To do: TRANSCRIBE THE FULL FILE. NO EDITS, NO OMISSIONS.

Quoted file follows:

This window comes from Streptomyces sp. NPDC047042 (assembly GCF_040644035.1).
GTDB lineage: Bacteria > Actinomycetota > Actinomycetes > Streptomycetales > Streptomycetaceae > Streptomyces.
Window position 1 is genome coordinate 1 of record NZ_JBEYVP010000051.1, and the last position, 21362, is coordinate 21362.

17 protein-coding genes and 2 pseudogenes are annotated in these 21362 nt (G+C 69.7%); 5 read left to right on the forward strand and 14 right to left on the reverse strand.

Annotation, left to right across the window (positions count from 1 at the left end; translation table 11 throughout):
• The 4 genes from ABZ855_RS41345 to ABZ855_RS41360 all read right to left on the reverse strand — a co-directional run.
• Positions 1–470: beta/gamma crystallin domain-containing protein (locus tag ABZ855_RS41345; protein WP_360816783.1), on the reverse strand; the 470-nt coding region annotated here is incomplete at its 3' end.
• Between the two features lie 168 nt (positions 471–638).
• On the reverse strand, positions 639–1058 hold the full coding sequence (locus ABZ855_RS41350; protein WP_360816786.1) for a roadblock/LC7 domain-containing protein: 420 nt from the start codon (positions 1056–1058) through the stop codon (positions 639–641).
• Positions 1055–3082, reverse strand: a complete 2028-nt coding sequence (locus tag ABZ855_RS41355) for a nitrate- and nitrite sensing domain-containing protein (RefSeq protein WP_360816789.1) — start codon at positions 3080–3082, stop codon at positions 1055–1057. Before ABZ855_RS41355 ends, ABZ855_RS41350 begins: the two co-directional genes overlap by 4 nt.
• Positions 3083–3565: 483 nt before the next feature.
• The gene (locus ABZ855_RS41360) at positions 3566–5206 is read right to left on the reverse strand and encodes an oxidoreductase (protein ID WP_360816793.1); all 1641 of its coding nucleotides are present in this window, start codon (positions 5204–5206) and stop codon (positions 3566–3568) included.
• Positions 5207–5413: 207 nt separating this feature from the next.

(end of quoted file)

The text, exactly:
This window comes from Streptomyces sp. NPDC047042 (assembly GCF_040644035.1).
GTDB lineage: Bacteria > Actinomycetota > Actinomycetes > Streptomycetales > Streptomycetaceae > Streptomyces.
Window position 1 is genome coordinate 1 of record NZ_JBEYVP010000051.1, and the last position, 21362, is coordinate 21362.

17 protein-coding genes and 2 pseudogenes are annotated in these 21362 nt (G+C 69.7%); 5 read left to right on the forward strand and 14 right to left on the reverse strand.

Annotation, left to right across the window (positions count from 1 at the left end; translation table 11 throughout):
• The 4 genes from ABZ855_RS41345 to ABZ855_RS41360 all read right to left on the reverse strand — a co-directional run.
• Positions 1–470: beta/gamma crystallin domain-containing protein (locus tag ABZ855_RS41345; protein WP_360816783.1), on the reverse strand; the 470-nt coding region annotated here is incomplete at its 3' end.
• Between the two features lie 168 nt (positions 471–638).
• On the reverse strand, positions 639–1058 hold the full coding sequence (locus ABZ855_RS41350; protein WP_360816786.1) for a roadblock/LC7 domain-containing protein: 420 nt from the start codon (positions 1056–1058) through the stop codon (positions 639–641).
• Positions 1055–3082, reverse strand: a complete 2028-nt coding sequence (locus tag ABZ855_RS41355) for a nitrate- and nitrite sensing domain-containing protein (RefSeq protein WP_360816789.1) — start codon at positions 3080–3082, stop codon at positions 1055–1057. Before ABZ855_RS41355 ends, ABZ855_RS41350 begins: the two co-directional genes overlap by 4 nt.
• Positions 3083–3565: 483 nt before the next feature.
• The gene (locus ABZ855_RS41360) at positions 3566–5206 is read right to left on the reverse strand and encodes an oxidoreductase (protein ID WP_360816793.1); all 1641 of its coding nucleotides are present in this window, start codon (positions 5204–5206) and stop codon (positions 3566–3568) included.
• Positions 5207–5413: 207 nt separating this feature from the next.